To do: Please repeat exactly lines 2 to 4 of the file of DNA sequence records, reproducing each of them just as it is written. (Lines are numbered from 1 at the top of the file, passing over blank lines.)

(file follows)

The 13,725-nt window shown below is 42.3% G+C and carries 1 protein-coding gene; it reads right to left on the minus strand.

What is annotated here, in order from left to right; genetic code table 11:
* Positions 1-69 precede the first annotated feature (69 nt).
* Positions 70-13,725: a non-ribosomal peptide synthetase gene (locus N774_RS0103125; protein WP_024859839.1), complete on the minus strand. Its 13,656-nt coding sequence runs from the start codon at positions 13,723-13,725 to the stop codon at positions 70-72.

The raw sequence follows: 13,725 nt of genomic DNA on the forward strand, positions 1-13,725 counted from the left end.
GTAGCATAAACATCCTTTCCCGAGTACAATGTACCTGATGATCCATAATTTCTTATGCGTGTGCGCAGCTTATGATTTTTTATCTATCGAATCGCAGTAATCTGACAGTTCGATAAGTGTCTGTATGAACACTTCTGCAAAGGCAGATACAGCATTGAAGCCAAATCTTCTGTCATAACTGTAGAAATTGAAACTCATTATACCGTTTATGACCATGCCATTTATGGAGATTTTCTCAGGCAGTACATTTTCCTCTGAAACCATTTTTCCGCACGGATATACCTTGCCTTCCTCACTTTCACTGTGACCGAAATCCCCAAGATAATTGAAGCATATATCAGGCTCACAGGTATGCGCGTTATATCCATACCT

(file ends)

What is annotated here, in order from left to right; genetic code table 11:
* Positions 1-69 precede the first annotated feature (69 nt).
* Positions 70-13,725: a non-ribosomal peptide synthetase gene (locus N774_RS0103125; protein WP_024859839.1), complete on the minus strand. Its 13,656-nt coding sequence runs from the start codon at positions 13,723-13,725 to the stop codon at positions 70-72.